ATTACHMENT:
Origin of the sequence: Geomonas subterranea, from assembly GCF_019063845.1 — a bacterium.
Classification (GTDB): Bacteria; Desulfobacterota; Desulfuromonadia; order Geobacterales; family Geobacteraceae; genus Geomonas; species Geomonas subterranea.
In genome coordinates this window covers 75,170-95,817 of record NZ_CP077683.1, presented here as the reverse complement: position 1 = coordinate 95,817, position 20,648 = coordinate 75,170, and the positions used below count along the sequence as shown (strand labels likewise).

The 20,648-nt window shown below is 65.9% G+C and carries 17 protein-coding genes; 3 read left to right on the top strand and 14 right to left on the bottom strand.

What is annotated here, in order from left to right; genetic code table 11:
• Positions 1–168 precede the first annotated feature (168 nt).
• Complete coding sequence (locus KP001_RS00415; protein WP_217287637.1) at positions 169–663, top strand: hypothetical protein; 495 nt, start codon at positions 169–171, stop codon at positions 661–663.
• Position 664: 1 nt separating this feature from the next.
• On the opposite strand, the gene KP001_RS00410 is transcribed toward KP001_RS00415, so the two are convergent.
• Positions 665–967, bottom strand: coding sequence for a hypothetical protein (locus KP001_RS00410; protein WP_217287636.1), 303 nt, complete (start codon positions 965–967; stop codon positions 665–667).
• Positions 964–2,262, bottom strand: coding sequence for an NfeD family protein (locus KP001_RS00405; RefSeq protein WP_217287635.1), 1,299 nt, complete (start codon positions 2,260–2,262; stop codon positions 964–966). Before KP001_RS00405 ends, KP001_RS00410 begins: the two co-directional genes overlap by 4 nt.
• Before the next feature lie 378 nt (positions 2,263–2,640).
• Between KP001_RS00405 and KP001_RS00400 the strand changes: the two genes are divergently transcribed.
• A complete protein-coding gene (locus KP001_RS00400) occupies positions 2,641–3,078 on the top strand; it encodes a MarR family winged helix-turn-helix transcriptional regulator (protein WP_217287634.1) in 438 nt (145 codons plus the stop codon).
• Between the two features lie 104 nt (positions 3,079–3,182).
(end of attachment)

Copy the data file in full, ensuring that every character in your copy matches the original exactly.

Origin of the sequence: Geomonas subterranea, from assembly GCF_019063845.1 — a bacterium.
Classification (GTDB): Bacteria; Desulfobacterota; Desulfuromonadia; order Geobacterales; family Geobacteraceae; genus Geomonas; species Geomonas subterranea.
In genome coordinates this window covers 75,170-95,817 of record NZ_CP077683.1, presented here as the reverse complement: position 1 = coordinate 95,817, position 20,648 = coordinate 75,170, and the positions used below count along the sequence as shown (strand labels likewise).

The 20,648-nt window shown below is 65.9% G+C and carries 17 protein-coding genes; 3 read left to right on the top strand and 14 right to left on the bottom strand.

What is annotated here, in order from left to right; genetic code table 11:
• Positions 1–168 precede the first annotated feature (168 nt).
• Complete coding sequence (locus KP001_RS00415; protein WP_217287637.1) at positions 169–663, top strand: hypothetical protein; 495 nt, start codon at positions 169–171, stop codon at positions 661–663.
• Position 664: 1 nt separating this feature from the next.
• On the opposite strand, the gene KP001_RS00410 is transcribed toward KP001_RS00415, so the two are convergent.
• Positions 665–967, bottom strand: coding sequence for a hypothetical protein (locus KP001_RS00410; protein WP_217287636.1), 303 nt, complete (start codon positions 965–967; stop codon positions 665–667).
• Positions 964–2,262, bottom strand: coding sequence for an NfeD family protein (locus KP001_RS00405; RefSeq protein WP_217287635.1), 1,299 nt, complete (start codon positions 2,260–2,262; stop codon positions 964–966). Before KP001_RS00405 ends, KP001_RS00410 begins: the two co-directional genes overlap by 4 nt.
• Before the next feature lie 378 nt (positions 2,263–2,640).
• Between KP001_RS00405 and KP001_RS00400 the strand changes: the two genes are divergently transcribed.
• A complete protein-coding gene (locus KP001_RS00400) occupies positions 2,641–3,078 on the top strand; it encodes a MarR family winged helix-turn-helix transcriptional regulator (protein WP_217287634.1) in 438 nt (145 codons plus the stop codon).
• Between the two features lie 104 nt (positions 3,079–3,182).